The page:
President Trump, MAGA Rally, Elko, Nevada

After attending a 2012 rally in Reno, Nevada for Mitt Romney, I promised myself that I’d never attend or even photograph a political event ever again. That’s how disgusted I was with Romney after he’d tossed the last debated to then-President Obama.

Well, I broke that promise to myself today. This is my favorite picture of the President from the event.

Icicles and Sunshine

Following a couple of night and days of cold, in this case below 10-degrees, it has been pleasant to feel some warmth on my exposed skin. Though there were still some high clouds, the sun managed to filter down giving the landscape of our backyard a slight glow.


Grabbing my camera, I snapped a couple of pictures of what had once been a pristine five-inch layer of snow. But now, the dogs were dashing about enjoying the change of weather.

At least in the snow – you are able to figure out where and where not to step.


Our neighbor’s have a beautiful plant that has volunteered itself to our yard by growing underneath the fence line. And though I’ve been told the name of the plant at least three times, I can never remember it when called upon.

Its orange-red buds remain while the rest of the plant has gone bare of leaves. These same buds look brilliant under a thick blanket of snow and even more brilliant with a wisp of sunshine reflecting off of them.


Some even have icicles hanging from them.


Looking at other plants in our yard, it was hard not to notice the ice that had frozen around the rose bushes, encasing each branch in a massive glazed chunk.


Furthermore, the iron workings that surround my wife’s rose garden was also sheathed in a crystalline coating of once thawed-now frozen snow.


By nightfall, rain clouds replaced the high clouds and the warmth had evaporated into the darkness. In it’s place came a heavy drizzle, which followed shortly by winds and an eight-hour long shower.

This is the perfect recipe for a flood — for which the entirety of Northeastern Nevada is now assembling against. I’m hoping it will be a flood like the one in 1986 – not 1997 and 2005.

The Del Norte County Courthouse Fire

Del Norte County’s governmental business came to an abrupt halt during the early morning hours of January 18th, 1948, when fire broke out in Del Norte Court House. The fire began at about 5:45 a.m. “in or near” the Office of the Superintendent of Schools.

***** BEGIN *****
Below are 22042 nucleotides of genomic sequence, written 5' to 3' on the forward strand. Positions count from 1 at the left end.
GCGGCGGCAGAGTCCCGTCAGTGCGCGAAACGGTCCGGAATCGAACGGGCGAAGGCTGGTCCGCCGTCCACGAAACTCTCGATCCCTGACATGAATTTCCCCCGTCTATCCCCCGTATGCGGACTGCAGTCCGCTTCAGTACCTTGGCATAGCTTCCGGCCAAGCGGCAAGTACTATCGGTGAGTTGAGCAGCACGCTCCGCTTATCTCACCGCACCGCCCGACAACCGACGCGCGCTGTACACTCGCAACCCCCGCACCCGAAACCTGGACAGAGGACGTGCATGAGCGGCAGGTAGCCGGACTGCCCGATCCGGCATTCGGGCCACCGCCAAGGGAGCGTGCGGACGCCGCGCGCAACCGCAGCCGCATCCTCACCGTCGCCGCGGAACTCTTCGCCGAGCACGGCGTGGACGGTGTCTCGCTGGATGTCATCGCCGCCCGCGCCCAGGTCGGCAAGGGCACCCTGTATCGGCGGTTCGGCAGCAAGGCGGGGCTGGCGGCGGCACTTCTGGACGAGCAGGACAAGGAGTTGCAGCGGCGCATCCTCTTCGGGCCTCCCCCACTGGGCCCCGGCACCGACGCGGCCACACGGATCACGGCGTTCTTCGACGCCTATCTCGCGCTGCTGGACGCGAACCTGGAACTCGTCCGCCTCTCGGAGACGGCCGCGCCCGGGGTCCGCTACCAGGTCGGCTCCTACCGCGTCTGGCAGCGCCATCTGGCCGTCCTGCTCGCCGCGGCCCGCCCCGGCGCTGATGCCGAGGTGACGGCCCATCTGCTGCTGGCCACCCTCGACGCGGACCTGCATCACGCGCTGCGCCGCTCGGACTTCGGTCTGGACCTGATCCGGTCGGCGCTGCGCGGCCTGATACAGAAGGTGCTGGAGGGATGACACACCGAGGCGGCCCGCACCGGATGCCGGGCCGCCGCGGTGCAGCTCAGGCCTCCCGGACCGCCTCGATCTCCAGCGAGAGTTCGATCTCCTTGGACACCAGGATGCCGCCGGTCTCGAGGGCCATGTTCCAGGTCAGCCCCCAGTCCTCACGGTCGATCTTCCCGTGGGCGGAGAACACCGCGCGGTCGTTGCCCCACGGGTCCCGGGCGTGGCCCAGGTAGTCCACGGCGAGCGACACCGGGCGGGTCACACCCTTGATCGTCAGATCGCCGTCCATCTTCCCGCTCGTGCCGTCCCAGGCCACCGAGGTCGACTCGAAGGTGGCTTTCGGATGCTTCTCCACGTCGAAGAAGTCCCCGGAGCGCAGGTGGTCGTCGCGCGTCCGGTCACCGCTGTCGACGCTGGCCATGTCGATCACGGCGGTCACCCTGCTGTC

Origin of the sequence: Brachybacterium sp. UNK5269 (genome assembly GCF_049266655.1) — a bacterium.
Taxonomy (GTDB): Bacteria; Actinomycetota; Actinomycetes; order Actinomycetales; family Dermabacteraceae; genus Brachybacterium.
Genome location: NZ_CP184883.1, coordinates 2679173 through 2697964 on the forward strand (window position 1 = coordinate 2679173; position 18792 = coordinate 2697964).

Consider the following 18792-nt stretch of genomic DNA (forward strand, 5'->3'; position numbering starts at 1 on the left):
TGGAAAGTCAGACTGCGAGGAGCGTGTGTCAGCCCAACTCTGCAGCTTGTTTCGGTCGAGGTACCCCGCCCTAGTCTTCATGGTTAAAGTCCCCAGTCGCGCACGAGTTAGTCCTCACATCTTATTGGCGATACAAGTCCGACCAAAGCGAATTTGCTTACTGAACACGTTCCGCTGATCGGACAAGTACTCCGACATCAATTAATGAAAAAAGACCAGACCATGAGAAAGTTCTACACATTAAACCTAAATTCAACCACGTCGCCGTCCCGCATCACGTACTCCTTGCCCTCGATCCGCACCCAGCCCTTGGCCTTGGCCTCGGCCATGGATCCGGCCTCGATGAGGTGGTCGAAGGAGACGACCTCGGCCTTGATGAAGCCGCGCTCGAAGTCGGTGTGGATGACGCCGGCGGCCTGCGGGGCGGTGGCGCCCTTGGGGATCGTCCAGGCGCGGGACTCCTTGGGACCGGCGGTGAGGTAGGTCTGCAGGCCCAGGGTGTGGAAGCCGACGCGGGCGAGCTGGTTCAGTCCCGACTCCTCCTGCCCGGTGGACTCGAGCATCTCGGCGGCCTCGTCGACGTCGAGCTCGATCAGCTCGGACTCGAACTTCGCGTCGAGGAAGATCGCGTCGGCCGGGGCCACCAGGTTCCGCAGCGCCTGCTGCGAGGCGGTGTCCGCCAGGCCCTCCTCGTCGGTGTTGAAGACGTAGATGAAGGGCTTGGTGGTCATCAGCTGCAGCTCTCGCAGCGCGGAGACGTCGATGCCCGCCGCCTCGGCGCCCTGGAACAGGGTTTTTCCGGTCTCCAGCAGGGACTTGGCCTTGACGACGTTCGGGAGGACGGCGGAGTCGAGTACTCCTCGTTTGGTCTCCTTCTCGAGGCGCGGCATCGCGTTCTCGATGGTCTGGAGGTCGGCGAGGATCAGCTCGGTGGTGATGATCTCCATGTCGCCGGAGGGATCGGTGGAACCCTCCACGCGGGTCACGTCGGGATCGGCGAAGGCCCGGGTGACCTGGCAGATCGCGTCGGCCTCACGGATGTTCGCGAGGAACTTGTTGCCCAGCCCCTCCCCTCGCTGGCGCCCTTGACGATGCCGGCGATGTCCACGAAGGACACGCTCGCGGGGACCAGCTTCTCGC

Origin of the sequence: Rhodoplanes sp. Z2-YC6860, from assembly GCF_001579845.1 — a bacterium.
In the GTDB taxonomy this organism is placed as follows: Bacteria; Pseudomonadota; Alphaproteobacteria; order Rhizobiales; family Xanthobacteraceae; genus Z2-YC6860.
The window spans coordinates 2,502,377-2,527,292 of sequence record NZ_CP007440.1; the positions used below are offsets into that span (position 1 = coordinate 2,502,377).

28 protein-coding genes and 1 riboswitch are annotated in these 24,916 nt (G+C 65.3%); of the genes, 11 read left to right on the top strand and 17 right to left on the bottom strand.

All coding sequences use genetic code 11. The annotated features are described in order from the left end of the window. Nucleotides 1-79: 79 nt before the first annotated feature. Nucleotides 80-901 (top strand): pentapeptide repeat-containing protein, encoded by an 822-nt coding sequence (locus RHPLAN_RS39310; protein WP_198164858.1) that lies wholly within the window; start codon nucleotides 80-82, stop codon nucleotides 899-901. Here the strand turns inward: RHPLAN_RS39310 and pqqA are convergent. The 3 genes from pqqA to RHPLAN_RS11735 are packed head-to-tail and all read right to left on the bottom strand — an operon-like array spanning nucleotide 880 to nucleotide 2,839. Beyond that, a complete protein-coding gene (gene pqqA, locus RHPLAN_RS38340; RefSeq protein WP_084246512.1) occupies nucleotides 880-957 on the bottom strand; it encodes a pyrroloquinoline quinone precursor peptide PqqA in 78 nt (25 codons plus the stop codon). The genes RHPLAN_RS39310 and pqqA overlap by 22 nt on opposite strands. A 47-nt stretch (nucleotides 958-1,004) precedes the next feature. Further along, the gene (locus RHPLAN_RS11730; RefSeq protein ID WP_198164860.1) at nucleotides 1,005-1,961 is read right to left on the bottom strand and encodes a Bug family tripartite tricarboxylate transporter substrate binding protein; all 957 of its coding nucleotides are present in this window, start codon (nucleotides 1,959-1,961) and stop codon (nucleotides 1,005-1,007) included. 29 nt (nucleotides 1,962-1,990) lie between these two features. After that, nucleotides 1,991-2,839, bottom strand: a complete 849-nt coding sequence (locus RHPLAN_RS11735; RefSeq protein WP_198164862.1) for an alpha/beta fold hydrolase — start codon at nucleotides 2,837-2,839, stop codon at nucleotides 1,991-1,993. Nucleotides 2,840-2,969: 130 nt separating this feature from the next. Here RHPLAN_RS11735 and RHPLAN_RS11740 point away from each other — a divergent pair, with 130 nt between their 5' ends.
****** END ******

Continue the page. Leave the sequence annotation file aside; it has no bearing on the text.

One of the first spectators on scene was a woman identified as “Mrs. Marian Cutler,” who ran to the rear of the building. She saw no flames outside, but “a furious fire … in the back of the building and roaring up into the second floor.”

Walter Rinemer, also noticed that “the hottest and worst” of the fire was burning jus’ inside a back hall. Fire Chief Bill Marshall thought the blaze “probably” started in or near the office of the school superintendent.

The city and county had already set an election for April and June, respectively. Scrambling quickly, then-County Clerk Emma Cooper alerted voters that they would all have to re-register or they could not take part.

Crescent City voters had until March 4 to register for the city’s April 13 elections. Residents of the county had longer, until April 22 for the June primary election.

In addition, city candidates had to file their nomination papers.

The old wooden building, constructed in 1879, spread quickly. Not much was left for future generations.

City councilors also had a sewer survey proposed when plans went up in smoke. One of the most highly valued losses was a law library worth up to $40,000.

“It was one of the finest small law libraries in any county anywhere,” said Judge Sam Finley.

The building, which cost $18,000 to build, carried $32,000 insurance — $20,000 on the structure. The law library was insured for $6,000 and the building’s contents were insured for $6,000.

Other losses included a surveyor’s report and maps for a new county road system, records of cases under probate, and grand jury testimony. Teachers’ paychecks were lost, as were records of cases pending before San Francisco Superior Court and the District Court of Appeals.

None of the records were insured.

Pack Mules Leaving Crescent City

At one point, Crescent City was the center for supplies for the inland mines. Pack trains were commonplace, with some consisting of 200 animals at once. They generally carried two and a half tons of bacon, flour, whiskey, sugar, coffee, saleratus (a precursor to baking soda,) matches, whale oil, lard, salt, fry pans and pans, and various tools and hardware, making life possible in the remote camps, included Altaville, Sailor Diggings and Althouse.

From the beginning, Crescent City’s recognized destiny was to supply the mining camps of Southern Oregon and what is now Siskiyou and Del Norte counties, making Crescent City the most important port between San Francisco and the Columbia River in the 1850s. Pack trains continued to supply the camps and the miners of the middle Klamath and eastern Del Norte County for many years by means of the trail which went over Howland Hill, east of Crescent City, crossing Mill Creek, and down the ridge south of that area.